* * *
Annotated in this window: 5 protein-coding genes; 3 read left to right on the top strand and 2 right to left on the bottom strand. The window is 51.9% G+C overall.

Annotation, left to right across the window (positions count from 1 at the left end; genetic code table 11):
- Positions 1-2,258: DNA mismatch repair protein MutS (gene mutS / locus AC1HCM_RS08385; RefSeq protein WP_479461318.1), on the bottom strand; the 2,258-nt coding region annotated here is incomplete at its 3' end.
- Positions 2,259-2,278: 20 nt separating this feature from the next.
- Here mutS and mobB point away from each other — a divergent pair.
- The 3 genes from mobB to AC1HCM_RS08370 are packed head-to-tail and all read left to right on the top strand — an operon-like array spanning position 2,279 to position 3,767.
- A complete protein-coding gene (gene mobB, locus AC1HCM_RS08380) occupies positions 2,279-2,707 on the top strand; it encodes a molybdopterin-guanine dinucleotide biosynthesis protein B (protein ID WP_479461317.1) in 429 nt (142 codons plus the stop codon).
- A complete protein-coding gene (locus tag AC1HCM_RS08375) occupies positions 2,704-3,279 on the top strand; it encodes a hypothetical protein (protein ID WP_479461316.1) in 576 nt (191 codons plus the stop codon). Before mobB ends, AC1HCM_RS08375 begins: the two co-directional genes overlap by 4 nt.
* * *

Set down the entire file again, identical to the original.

Annotated in this window: 5 protein-coding genes; 3 read left to right on the top strand and 2 right to left on the bottom strand. The window is 51.9% G+C overall.

Annotation, left to right across the window (positions count from 1 at the left end; genetic code table 11):
- Positions 1-2,258: DNA mismatch repair protein MutS (gene mutS / locus AC1HCM_RS08385; RefSeq protein WP_479461318.1), on the bottom strand; the 2,258-nt coding region annotated here is incomplete at its 3' end.
- Positions 2,259-2,278: 20 nt separating this feature from the next.
- Here mutS and mobB point away from each other — a divergent pair.
- The 3 genes from mobB to AC1HCM_RS08370 are packed head-to-tail and all read left to right on the top strand — an operon-like array spanning position 2,279 to position 3,767.
- A complete protein-coding gene (gene mobB, locus AC1HCM_RS08380) occupies positions 2,279-2,707 on the top strand; it encodes a molybdopterin-guanine dinucleotide biosynthesis protein B (protein ID WP_479461317.1) in 429 nt (142 codons plus the stop codon).
- A complete protein-coding gene (locus tag AC1HCM_RS08375) occupies positions 2,704-3,279 on the top strand; it encodes a hypothetical protein (protein ID WP_479461316.1) in 576 nt (191 codons plus the stop codon). Before mobB ends, AC1HCM_RS08375 begins: the two co-directional genes overlap by 4 nt.